A Dublin man who was arrested with a loaded gun in Dublin’s north inner city was “an important and trusted member” of an organised crime gang, the non-jury Special Criminal Court has heard.
The three-judge court was told today that the defendant was under surveillance as he cycled along the banks of the Royal Canal, carrying a revolver under his arm, which was wrapped in a plastic bag.
Paul Beatty (32), with an address at Eugene Street, Dublin 8 admitted last December to unlawful possession of a .38 special calibre Smith & Wesson revolver at Charlemont Parade, Dublin 3 on June 2, 2018. The offence is contrary to the provisions of Section 27A(1) of the Firearms Act, 1964.
The possession of five rounds of special calibre ammunition recovered from the chamber of the gun was taken into consideration.
The court also heard that Beatty was jailed for seven years in 2010, having pleaded guilty to the same offence of possession of a firearm and ammunition in suspicious circumstances.
At today’s sentence hearing, Inspector Leonard Brennan of the Garda Drugs and Organised Crime Bureau summarised the facts of the case.
Insp Brennan told prosecuting counsel Gareth Baker BL that a surveillance operation was put in place after gardaí received confidential information concerning firearm-related activity. The witness said that he instructed colleagues to monitor the activities of three men.
Detective Garda Damien Broughan was on duty on June 2 and was aware that Beatty and another man had been seen together in the Phibsborough area.
Beatty was seen cycling down the Royal Canal beside Mountjoy Prison on the day. At 4.30pm he cycled along Ballybough Road in the direction of Fairview. Gardai believed that the defendant was in possession of a firearm and pulled their vehicle "across his path".
According to Insp Brennan, Beatty jumped off his bike and ran back in the direction from which he came. Det Gda Broughan pursued the defendant on foot and a short chase ensued. The detective conveyed to Beatty that he was armed but he ran onto Clonmore Road in Ballybough before turning onto Charlemont Parade.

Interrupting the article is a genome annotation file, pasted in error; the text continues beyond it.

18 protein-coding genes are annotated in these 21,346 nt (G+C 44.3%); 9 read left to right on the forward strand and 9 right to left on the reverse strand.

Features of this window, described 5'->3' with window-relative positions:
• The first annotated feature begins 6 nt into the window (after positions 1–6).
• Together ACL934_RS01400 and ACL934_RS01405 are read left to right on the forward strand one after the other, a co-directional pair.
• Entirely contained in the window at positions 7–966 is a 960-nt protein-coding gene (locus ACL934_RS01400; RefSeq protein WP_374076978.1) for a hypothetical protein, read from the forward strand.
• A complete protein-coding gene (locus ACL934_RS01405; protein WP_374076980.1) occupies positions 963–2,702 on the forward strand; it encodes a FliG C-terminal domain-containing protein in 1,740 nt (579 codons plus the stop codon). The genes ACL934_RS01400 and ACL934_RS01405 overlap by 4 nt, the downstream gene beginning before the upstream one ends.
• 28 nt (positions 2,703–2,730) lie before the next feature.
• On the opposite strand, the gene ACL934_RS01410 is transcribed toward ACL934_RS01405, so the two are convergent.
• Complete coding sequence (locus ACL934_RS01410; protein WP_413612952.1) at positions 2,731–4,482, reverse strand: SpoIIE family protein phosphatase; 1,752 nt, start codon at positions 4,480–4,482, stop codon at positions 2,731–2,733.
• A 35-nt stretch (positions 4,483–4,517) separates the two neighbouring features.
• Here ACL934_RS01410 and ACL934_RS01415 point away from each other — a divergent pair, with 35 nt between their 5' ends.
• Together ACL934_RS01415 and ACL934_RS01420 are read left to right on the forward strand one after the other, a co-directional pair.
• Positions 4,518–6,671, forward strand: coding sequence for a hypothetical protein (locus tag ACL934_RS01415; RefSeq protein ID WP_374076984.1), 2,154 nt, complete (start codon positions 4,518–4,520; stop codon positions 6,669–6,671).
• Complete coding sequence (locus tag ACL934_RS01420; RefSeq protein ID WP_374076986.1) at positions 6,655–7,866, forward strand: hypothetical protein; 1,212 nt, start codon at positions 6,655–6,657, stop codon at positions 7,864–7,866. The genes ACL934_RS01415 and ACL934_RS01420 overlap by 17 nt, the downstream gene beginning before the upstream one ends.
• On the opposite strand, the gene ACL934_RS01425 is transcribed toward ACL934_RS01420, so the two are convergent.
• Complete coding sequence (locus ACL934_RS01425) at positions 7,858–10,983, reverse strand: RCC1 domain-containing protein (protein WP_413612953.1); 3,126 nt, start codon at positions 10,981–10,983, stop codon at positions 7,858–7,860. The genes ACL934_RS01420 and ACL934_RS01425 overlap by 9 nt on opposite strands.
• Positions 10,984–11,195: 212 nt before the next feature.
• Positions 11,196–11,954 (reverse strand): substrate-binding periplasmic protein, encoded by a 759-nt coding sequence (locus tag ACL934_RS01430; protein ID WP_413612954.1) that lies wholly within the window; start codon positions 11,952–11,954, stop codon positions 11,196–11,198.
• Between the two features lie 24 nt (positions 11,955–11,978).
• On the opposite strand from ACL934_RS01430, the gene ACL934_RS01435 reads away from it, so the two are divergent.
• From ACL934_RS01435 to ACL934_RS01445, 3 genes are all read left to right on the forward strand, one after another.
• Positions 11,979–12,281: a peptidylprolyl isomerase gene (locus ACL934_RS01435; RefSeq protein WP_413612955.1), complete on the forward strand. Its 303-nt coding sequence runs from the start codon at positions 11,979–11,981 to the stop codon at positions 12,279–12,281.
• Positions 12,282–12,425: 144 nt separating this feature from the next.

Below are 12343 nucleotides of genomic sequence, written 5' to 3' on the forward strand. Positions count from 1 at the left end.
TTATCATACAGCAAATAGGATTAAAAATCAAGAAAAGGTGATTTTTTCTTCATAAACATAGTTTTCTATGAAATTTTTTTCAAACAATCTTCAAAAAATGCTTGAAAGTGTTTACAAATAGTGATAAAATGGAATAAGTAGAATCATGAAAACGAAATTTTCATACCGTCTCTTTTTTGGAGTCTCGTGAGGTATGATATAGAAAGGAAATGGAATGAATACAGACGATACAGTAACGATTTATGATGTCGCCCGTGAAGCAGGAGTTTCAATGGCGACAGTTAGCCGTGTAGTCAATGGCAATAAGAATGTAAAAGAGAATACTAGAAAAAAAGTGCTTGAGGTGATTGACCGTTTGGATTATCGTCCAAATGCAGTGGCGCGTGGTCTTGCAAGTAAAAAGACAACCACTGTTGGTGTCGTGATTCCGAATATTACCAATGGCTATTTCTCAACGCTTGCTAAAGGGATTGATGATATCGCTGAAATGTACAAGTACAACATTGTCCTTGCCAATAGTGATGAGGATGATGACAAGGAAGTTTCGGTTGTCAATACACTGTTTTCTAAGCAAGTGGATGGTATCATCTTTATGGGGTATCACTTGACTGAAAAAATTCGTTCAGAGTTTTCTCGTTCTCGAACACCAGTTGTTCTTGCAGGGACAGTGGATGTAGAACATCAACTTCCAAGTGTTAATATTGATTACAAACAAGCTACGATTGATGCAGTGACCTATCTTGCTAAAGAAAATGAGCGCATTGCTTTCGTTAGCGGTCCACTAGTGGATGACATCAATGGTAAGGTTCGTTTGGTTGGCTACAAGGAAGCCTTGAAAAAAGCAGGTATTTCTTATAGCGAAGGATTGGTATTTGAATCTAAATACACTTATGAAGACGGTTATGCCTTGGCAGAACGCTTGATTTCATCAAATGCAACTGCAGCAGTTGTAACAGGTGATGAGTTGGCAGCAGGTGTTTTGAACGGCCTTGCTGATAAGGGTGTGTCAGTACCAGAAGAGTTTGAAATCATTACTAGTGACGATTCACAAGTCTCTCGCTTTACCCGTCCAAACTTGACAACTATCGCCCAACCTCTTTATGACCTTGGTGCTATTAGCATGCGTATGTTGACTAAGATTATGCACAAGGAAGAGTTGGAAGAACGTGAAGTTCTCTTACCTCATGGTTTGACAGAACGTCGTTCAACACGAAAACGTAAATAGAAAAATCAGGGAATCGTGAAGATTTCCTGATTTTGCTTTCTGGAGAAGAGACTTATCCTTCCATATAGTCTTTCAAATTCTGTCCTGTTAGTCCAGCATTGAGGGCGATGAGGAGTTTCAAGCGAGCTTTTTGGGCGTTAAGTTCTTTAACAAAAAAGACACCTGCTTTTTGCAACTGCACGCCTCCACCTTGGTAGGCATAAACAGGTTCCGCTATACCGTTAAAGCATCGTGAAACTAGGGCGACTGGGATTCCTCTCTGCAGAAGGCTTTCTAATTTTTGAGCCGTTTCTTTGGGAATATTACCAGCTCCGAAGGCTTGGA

At this point, Det Gda Broughan observed Beatty throw a white plastic bag onto a footpath and the chase continued.
Beatty was then tackled to the ground by the detective on Charleville Avenue and restrained before assistance arrived.
Detective Garda Declan Quinn returned to Charlemont Parade and recovered the plastic bag, which had been thrown by Beatty moments earlier. It contained a revolver and a number of rounds of ammunition, the court heard.
Following his arrest, Beatty was conveyed to Mountjoy garda station and nothing of evidential value arose during his initial interview.
Insp Brennan agreed with prosecution counsel Mr Baker that certain inference related legislation was invoked in subsequent interviews but Beatty denied committing the offence.
The revolver was analysed by ballistics and found to be in a good condition but its serial number had been obliterated. Five rounds of ammunition were found in the chamber of the gun, the court heard.
Under cross-examination, Insp Brennan told Mark Thompson BL, defending, that Beatty had been raised by his mother but became involved in criminality at a young age.
71 previous convictions
The court heard that Beatty has 71 previous convictions which include endangerment, possession of drugs and dangerous driving. He pleaded guilty to the same offence of possession of a firearm and ammunition in suspicious circumstances in 2010 and received a seven-year sentence, said Insp Brennan.
The witness agreed with Mr Thompson that his client's guilty plea was of value to the court. Insp Brennan said that Beatty was an “important figure” who had carried out the activity on the day. Furthermore, the witness said that while he could not say that the defendant was the leader of the gang, he was a “trusted member of the gang".
Insp Brennan further agreed with the defence counsel that Beatty had grown up in the same area as other members of the gang saying: “Yes, they would be friends”.
CCTV footage had shown Beatty running as he carried the supermarket bag under his arm, the court heard.
The Inspector further agreed with counsel that Beatty had been on a bicycle and two other individuals were in a car at the time and they had all been under surveillance for a large portion of the day.
Mr Thompson said Beatty worked as a labourer, was in a relationship and had been caught with a large quantity of drugs a few days prior to this event.
The mandatory minimum sentence for this offence is five years in prison and a probation report was ordered by the court.
Mr Justice Tony Hunt, presiding, sitting with Judge Patricia Ryan and Judge Ann Ryan, remanded Beatty in custody until May 28, when he will be sentenced.